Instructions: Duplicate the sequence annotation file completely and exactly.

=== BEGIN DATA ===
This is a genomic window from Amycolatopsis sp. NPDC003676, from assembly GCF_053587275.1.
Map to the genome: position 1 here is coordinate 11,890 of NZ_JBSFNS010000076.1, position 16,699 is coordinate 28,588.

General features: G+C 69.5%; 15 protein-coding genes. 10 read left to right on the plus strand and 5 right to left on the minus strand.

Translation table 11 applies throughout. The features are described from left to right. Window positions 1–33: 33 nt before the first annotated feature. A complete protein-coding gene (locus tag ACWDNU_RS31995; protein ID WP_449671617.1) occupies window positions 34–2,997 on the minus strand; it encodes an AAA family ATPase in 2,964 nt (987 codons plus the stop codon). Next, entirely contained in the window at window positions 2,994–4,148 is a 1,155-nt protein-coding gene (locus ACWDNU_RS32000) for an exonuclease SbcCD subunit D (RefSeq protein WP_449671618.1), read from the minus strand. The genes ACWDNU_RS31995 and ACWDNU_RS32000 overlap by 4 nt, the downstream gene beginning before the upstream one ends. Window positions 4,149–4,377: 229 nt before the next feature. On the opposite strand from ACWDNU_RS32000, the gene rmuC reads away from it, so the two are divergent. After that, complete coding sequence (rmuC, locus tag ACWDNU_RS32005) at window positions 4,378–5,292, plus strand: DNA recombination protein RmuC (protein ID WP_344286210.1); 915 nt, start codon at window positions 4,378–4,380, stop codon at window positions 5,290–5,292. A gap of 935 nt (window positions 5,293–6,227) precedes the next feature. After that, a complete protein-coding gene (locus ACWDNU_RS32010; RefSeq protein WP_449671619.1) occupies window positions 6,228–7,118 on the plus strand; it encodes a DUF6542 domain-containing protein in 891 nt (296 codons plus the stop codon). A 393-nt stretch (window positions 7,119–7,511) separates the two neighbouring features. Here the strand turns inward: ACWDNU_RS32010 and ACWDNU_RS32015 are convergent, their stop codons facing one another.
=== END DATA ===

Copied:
This is a genomic window from Amycolatopsis sp. NPDC003676, from assembly GCF_053587275.1.
Map to the genome: position 1 here is coordinate 11,890 of NZ_JBSFNS010000076.1, position 16,699 is coordinate 28,588.

General features: G+C 69.5%; 15 protein-coding genes. 10 read left to right on the plus strand and 5 right to left on the minus strand.

Translation table 11 applies throughout. The features are described from left to right. Window positions 1–33: 33 nt before the first annotated feature. A complete protein-coding gene (locus tag ACWDNU_RS31995; protein ID WP_449671617.1) occupies window positions 34–2,997 on the minus strand; it encodes an AAA family ATPase in 2,964 nt (987 codons plus the stop codon). Next, entirely contained in the window at window positions 2,994–4,148 is a 1,155-nt protein-coding gene (locus ACWDNU_RS32000) for an exonuclease SbcCD subunit D (RefSeq protein WP_449671618.1), read from the minus strand. The genes ACWDNU_RS31995 and ACWDNU_RS32000 overlap by 4 nt, the downstream gene beginning before the upstream one ends. Window positions 4,149–4,377: 229 nt before the next feature. On the opposite strand from ACWDNU_RS32000, the gene rmuC reads away from it, so the two are divergent. After that, complete coding sequence (rmuC, locus tag ACWDNU_RS32005) at window positions 4,378–5,292, plus strand: DNA recombination protein RmuC (protein ID WP_344286210.1); 915 nt, start codon at window positions 4,378–4,380, stop codon at window positions 5,290–5,292. A gap of 935 nt (window positions 5,293–6,227) precedes the next feature. After that, a complete protein-coding gene (locus ACWDNU_RS32010; RefSeq protein WP_449671619.1) occupies window positions 6,228–7,118 on the plus strand; it encodes a DUF6542 domain-containing protein in 891 nt (296 codons plus the stop codon). A 393-nt stretch (window positions 7,119–7,511) separates the two neighbouring features. Here the strand turns inward: ACWDNU_RS32010 and ACWDNU_RS32015 are convergent, their stop codons facing one another.